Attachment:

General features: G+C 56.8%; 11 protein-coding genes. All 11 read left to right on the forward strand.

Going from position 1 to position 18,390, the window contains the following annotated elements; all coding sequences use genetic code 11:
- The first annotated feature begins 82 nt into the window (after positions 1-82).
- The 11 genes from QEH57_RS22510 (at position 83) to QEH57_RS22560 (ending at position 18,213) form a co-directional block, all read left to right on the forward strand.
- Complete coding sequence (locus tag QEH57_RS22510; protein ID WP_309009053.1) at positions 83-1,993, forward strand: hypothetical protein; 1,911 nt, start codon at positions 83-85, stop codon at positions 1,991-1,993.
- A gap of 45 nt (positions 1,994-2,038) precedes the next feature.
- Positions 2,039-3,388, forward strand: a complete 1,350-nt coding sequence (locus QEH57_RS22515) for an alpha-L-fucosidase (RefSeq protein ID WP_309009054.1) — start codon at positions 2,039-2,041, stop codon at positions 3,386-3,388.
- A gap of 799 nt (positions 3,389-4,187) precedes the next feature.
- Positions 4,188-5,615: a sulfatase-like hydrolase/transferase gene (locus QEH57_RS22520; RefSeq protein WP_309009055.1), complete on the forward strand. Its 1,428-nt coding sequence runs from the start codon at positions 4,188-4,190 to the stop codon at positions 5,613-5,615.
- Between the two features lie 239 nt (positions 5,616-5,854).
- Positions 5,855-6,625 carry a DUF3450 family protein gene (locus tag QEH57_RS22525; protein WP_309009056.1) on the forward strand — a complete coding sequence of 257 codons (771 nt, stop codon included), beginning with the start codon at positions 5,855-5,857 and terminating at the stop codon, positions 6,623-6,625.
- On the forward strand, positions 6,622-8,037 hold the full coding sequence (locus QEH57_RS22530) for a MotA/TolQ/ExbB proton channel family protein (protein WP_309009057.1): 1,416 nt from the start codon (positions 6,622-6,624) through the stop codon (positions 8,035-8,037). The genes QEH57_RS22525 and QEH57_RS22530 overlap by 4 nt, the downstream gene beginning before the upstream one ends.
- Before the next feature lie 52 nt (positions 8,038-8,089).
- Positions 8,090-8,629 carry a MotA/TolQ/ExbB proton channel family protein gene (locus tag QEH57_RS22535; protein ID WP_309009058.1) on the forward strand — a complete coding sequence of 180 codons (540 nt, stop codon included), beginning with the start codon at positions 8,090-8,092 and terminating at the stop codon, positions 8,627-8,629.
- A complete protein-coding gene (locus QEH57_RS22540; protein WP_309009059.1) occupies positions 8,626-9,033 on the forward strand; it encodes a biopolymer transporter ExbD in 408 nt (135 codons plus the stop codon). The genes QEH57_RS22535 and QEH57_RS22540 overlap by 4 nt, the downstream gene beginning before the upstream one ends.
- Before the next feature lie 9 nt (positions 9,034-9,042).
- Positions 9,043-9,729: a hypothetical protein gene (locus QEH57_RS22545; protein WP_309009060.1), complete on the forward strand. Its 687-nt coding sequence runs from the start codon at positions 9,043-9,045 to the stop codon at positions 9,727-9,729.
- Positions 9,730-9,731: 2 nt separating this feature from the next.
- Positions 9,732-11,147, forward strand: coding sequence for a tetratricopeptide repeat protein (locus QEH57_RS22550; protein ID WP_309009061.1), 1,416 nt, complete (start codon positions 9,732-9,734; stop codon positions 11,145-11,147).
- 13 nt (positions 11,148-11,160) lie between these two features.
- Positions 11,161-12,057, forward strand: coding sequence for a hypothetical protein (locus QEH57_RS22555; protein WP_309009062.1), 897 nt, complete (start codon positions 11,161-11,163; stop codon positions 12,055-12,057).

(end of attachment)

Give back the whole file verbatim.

General features: G+C 56.8%; 11 protein-coding genes. All 11 read left to right on the forward strand.

Going from position 1 to position 18,390, the window contains the following annotated elements; all coding sequences use genetic code 11:
- The first annotated feature begins 82 nt into the window (after positions 1-82).
- The 11 genes from QEH57_RS22510 (at position 83) to QEH57_RS22560 (ending at position 18,213) form a co-directional block, all read left to right on the forward strand.
- Complete coding sequence (locus tag QEH57_RS22510; protein ID WP_309009053.1) at positions 83-1,993, forward strand: hypothetical protein; 1,911 nt, start codon at positions 83-85, stop codon at positions 1,991-1,993.
- A gap of 45 nt (positions 1,994-2,038) precedes the next feature.
- Positions 2,039-3,388, forward strand: a complete 1,350-nt coding sequence (locus QEH57_RS22515) for an alpha-L-fucosidase (RefSeq protein ID WP_309009054.1) — start codon at positions 2,039-2,041, stop codon at positions 3,386-3,388.
- A gap of 799 nt (positions 3,389-4,187) precedes the next feature.
- Positions 4,188-5,615: a sulfatase-like hydrolase/transferase gene (locus QEH57_RS22520; RefSeq protein WP_309009055.1), complete on the forward strand. Its 1,428-nt coding sequence runs from the start codon at positions 4,188-4,190 to the stop codon at positions 5,613-5,615.
- Between the two features lie 239 nt (positions 5,616-5,854).
- Positions 5,855-6,625 carry a DUF3450 family protein gene (locus tag QEH57_RS22525; protein WP_309009056.1) on the forward strand — a complete coding sequence of 257 codons (771 nt, stop codon included), beginning with the start codon at positions 5,855-5,857 and terminating at the stop codon, positions 6,623-6,625.
- On the forward strand, positions 6,622-8,037 hold the full coding sequence (locus QEH57_RS22530) for a MotA/TolQ/ExbB proton channel family protein (protein WP_309009057.1): 1,416 nt from the start codon (positions 6,622-6,624) through the stop codon (positions 8,035-8,037). The genes QEH57_RS22525 and QEH57_RS22530 overlap by 4 nt, the downstream gene beginning before the upstream one ends.
- Before the next feature lie 52 nt (positions 8,038-8,089).
- Positions 8,090-8,629 carry a MotA/TolQ/ExbB proton channel family protein gene (locus tag QEH57_RS22535; protein ID WP_309009058.1) on the forward strand — a complete coding sequence of 180 codons (540 nt, stop codon included), beginning with the start codon at positions 8,090-8,092 and terminating at the stop codon, positions 8,627-8,629.
- A complete protein-coding gene (locus QEH57_RS22540; protein WP_309009059.1) occupies positions 8,626-9,033 on the forward strand; it encodes a biopolymer transporter ExbD in 408 nt (135 codons plus the stop codon). The genes QEH57_RS22535 and QEH57_RS22540 overlap by 4 nt, the downstream gene beginning before the upstream one ends.
- Before the next feature lie 9 nt (positions 9,034-9,042).
- Positions 9,043-9,729: a hypothetical protein gene (locus QEH57_RS22545; protein WP_309009060.1), complete on the forward strand. Its 687-nt coding sequence runs from the start codon at positions 9,043-9,045 to the stop codon at positions 9,727-9,729.
- Positions 9,730-9,731: 2 nt separating this feature from the next.
- Positions 9,732-11,147, forward strand: coding sequence for a tetratricopeptide repeat protein (locus QEH57_RS22550; protein ID WP_309009061.1), 1,416 nt, complete (start codon positions 9,732-9,734; stop codon positions 11,145-11,147).
- 13 nt (positions 11,148-11,160) lie between these two features.
- Positions 11,161-12,057, forward strand: coding sequence for a hypothetical protein (locus QEH57_RS22555; protein WP_309009062.1), 897 nt, complete (start codon positions 11,161-11,163; stop codon positions 12,055-12,057).